• a sweet fortified wine produced by adding grape alcohol to a fermenting wine to stop the fermentation process and retain a high level of natural sugar, producing a sweet wine with high levels of alcohol (usually around 20 per cent per unit volume). Port originated in the Douro valley region of northern Portugal and European Union law restricts use of the term to a defined area there, though port-style wines are made elsewhere in the world. Port was traditionally shipped from the city of Porto (Oporto). Port is produced as a red wine and a white wine, with two effective methods of ageing, either in wooden casks (or in cheaper versions sometimes cement tanks) or in bottle. Port aged in wood is ready to drink immediately after filtration and bottling; port intended to age in bottle spends some time in wood then is bottled without filtration. The wine has four basic styles: white, tawny, ruby and vintage port. White port is produced using white grapes such as Malvasia and Verdelho and can be in a dry or sweet style. Dry white port is produced by increasing the fermentation period, so reducing the residual sugar levels. The three red-wine ports are made using a range of different grapes including Tinta Barroca and Tempranillo (Tinta Roriz). Tawny port is made from a blend of grapes produced in different years and can be aged in barrels for between 10 and 40 years. Vintage port is made from the best grapes from the best areas of a vineyard harvested in a single year and bottled within two years – not all years are considered worthy of turning into vintage port, but if the producer considers it a good year, he or she will ‘declare’ this a vintage year. Ruby port is made from lower-quality grapes from the vineyard and is aged for two years before bottling. Ruby ports have the most fruit in their flavour and tend to be a brighter red colour; tawny ports are a dark reddish-brown colour and can age well; vintage ports can age for 50 years or longer. Within these basic styles of port, there are four categories of quality: single-quinta port is produced from a single estate in a non-vintage year; second label vintage port is produced from a single estate when the producer thinks the grapes are very good but not quite of a quality for a declared vintage; late bottled vintage (LBV) port is produced from grapes grown in one year and then aged in barrels for between four and seven years; crusted ports are blended from wines produced in different years and then allowed to age in the bottle for three or four years, where a sediment, or crust, develops; vintage character ports are blended from several different vintages and retain the character and style of a ruby port. Bottle-aged ports (vintage, crusted and some late bottled vintage wines) need to be decanted before drinking.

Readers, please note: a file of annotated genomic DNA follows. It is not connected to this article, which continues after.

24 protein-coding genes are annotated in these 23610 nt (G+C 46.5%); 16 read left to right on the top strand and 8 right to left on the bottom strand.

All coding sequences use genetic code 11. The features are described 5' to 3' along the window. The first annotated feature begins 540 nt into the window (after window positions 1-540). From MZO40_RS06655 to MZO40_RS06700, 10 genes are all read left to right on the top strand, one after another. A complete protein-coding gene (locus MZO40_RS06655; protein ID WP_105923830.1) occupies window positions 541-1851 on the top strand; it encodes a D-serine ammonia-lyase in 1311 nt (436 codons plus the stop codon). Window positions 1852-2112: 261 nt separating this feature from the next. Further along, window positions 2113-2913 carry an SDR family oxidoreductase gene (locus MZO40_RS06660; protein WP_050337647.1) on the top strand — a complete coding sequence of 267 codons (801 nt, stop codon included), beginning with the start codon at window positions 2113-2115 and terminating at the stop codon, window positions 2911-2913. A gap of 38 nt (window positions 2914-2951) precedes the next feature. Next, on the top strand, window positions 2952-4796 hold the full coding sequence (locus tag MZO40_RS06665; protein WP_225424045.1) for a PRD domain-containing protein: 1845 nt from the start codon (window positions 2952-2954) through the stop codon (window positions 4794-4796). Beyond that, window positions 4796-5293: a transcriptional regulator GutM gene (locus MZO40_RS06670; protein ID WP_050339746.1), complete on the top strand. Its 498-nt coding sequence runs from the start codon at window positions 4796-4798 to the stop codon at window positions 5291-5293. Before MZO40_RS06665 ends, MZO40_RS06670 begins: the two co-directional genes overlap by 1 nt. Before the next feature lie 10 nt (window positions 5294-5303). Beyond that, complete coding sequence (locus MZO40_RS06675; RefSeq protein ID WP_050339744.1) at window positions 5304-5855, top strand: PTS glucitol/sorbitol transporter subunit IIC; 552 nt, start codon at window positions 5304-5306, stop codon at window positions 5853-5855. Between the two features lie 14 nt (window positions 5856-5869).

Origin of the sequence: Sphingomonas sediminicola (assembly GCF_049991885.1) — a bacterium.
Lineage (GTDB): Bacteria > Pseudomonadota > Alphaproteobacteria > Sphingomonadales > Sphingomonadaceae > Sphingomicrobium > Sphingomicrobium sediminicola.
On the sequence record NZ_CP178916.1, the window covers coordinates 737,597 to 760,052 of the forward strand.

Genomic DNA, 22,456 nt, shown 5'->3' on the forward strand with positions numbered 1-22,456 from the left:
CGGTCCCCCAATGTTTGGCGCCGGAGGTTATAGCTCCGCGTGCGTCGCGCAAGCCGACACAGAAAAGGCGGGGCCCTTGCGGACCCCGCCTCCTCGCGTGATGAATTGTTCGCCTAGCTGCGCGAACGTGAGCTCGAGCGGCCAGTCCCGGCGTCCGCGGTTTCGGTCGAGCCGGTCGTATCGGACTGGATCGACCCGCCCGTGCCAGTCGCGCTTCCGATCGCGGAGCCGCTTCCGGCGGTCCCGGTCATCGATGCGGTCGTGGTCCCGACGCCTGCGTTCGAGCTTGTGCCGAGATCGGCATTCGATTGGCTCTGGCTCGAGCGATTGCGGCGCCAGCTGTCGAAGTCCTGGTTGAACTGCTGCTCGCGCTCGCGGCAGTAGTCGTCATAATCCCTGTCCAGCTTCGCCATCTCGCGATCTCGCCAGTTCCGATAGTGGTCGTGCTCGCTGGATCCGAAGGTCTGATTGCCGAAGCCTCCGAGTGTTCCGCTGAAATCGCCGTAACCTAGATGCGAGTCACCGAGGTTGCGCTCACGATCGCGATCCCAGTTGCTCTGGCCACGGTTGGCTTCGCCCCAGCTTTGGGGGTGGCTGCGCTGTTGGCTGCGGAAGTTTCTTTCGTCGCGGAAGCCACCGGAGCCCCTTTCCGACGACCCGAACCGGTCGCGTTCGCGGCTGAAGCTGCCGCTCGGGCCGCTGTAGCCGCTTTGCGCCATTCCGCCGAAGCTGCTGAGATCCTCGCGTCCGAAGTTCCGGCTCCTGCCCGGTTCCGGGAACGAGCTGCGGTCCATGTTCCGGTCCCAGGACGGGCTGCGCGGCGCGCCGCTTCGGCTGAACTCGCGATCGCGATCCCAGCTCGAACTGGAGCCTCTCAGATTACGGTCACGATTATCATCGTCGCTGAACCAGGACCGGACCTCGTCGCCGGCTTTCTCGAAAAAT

Origin & History of “port”

English has no fewer than five distinct words port, all of them going back to the Latin stem port-, a descendant of the Indo-European base *por- ‘going, passage’ (from which English also gets fare, ford, etc). Based on this stem was portus ‘harbour’ (etymologically a ‘place by which one enters’), which was borrowed into English as port ‘harbour’ (OE). It is thought that the nautical port ‘left’ (17th c.) originally denoted the side of the vessel facing harbour. And port the drink (17th c.) gets its name from Oporto (literally ‘the port’), the town at the mouth of the river Douro in Portugal through which port is shipped. From Latin portus was derived the verb portāre, which presumably originally meant ‘bring into port’, but by classical times had broadened out to simply ‘carry’. This gave English the military verb port ‘carry’ (16th c.), and also underlies deport (15th c.), export (15th c.), import, important, portable (14th c.), portfolio (18th c.) (etymologically a ‘carrier of leaves’ or papers), portly (16th c.), portmanteau, report, and transport. Also from portus comes English opportunity.

From the same stem came Latin porta ‘gate, door’, which reached English via Old French porte as port ‘gate’ (13th c.). It came to be applied in the 14th century to an ‘opening in the side of a ship’, and it is now most commonly encountered in the compound porthole (16th c.). Portal (14th c.) and portcullis are among its descendants.